Ola – This Could Be Paradise

Tim: Remember Ola, seemingly annually of these pages? I’ll forgive you if you don’t, but here’s a new single from the Swede that’s initially released in, erm, Russia. I don’t know either, but here you go.

Tim: So what do we think of that then?

Tom: Well, that’s a blindingly good intro. Unusual synth, great melody.

Tim: It’s certainly got a cracker of a chorus, there’s no doubt about that, and to make things even better there are some pretty good verses in there as well – we’re only halfway through the first one before things pick up and get going properly. It’s all nicely based on a strong dance beat melody that, despite being only fifteen seconds long, loops throughout the song without getting annoying, though it does become hard not to hear once you notice it (you’re welcome).

Tom: Oh, damn it, Tim. You’re right: it’s just that good intro, looping through the whole song. Still, at least there’s enough over the top that it clearly works.

Tim: I particularly like the sort-of-backing-vocals that come in at the start and after each chorus, as they get the song off to a great PAY ATTENTION start, maintain interest after the first chorus and bring everything together nicely at the end. I’ve not even begun to mention the hefty instrumentation beneath each chorus, and indeed everything except the introductory first half-verse; basically, this is a great dance pop track, and I’d have trouble trying to criticise it, even if I wanted to.

Tom: I can only agree: this is brilliant.

Ola – Maybe

A builder, but well worth it.

Tim: A builder, but well worth it.

Tim: I put that warning at the top because occasionally if I’m feeling rushed I’ll just give a song a minute or so before giving up with it; I’m very glad I didn’t here, though, because that chorus is great.

Tom: Given the brief appearance of those MGMT-like synths, I was happy to wait.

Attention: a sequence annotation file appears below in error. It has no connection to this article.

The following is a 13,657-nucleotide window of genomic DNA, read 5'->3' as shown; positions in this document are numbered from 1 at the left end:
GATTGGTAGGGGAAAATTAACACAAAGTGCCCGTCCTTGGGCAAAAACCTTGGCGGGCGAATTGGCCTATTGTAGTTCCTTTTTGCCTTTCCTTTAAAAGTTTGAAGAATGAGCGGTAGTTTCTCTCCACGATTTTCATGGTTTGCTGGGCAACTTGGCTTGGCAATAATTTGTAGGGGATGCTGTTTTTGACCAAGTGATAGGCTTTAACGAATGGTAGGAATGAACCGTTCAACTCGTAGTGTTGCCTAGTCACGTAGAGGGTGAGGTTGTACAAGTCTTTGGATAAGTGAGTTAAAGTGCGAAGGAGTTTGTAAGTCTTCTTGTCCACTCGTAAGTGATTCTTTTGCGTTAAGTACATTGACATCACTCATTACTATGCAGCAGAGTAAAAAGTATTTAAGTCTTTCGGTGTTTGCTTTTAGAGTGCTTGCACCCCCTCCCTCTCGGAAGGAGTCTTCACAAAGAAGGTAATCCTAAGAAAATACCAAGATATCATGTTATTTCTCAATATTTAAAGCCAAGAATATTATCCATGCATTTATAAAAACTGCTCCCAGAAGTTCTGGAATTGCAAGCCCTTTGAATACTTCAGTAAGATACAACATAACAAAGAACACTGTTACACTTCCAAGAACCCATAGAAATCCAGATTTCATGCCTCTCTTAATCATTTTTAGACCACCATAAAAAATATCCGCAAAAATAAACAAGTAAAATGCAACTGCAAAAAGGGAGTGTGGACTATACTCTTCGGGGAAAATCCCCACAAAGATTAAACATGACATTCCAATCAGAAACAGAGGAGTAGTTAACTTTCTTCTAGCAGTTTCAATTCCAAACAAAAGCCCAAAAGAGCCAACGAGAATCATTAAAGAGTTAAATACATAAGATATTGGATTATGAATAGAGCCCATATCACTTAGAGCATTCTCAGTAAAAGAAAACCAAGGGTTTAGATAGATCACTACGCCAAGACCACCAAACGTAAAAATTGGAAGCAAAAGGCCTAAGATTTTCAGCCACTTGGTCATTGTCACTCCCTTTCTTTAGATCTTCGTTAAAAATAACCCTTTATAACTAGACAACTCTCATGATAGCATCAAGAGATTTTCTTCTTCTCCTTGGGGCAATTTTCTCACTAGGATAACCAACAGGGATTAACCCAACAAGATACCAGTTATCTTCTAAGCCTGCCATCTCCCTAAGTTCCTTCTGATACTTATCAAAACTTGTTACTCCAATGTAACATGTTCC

Tim: Well, that’s good. Melodically there’s not a whole lot there, but this is quite literally a BANGER. And from the first chorus on it never really puts a foot wrong – the vocal is more energised and considerably less suicidal (how can you make ‘today was as perfect as they come’ sound like a line you’d jump off a bridge to?)

Tom: Well, Lou Reed managed it. But yes, given that the chorus doesn’t stray too much from one single note, it’s surprising just how well it held my attention.

Tim: And there’s a constant drum beat to remind you that the chorus will soon be back doing everything it does so wonderfully even if you’re not happy with what’s going on in the meantime. This comes on in a club, any decent patron will be on the floor as soon as that one minute twenty hits. It’s just a shame about that first minute, really.

Tom: Don’t knock it: I think it’d be a much worse song without that introduction.

Ola – I’m In Love

Stunningly mediocre.

Tim: At the risk of influencing your view, I’m going to come straight out and say that I find this stunningly mediocre. But let’s discuss it anyway.

Tom: That introduction is nicely, and then… then he starts singing.

Tim: It’s not the greatest, is it? But you see, if we split it up, we have the opening bits, being boring, dull and autotuned to the point of musical extinction. We move to the chorus, which starts to improve, and then as the chorus reaches its peak it could be described as pretty good.

Tom: The whuy-uy-uy bits don’t work for me, but I’ll admit that the main bit of the (long) chorus isn’t bad.

Tim: Catchy, perhaps (though it’s worth noting that a lot of truly horrific songs are quite catchy too).

Tom: The verses really start to grate for me after a while. The backing is a bit too monotonous, the melody a bit dirge-like – even the good bit of the chorus can’t push it above average.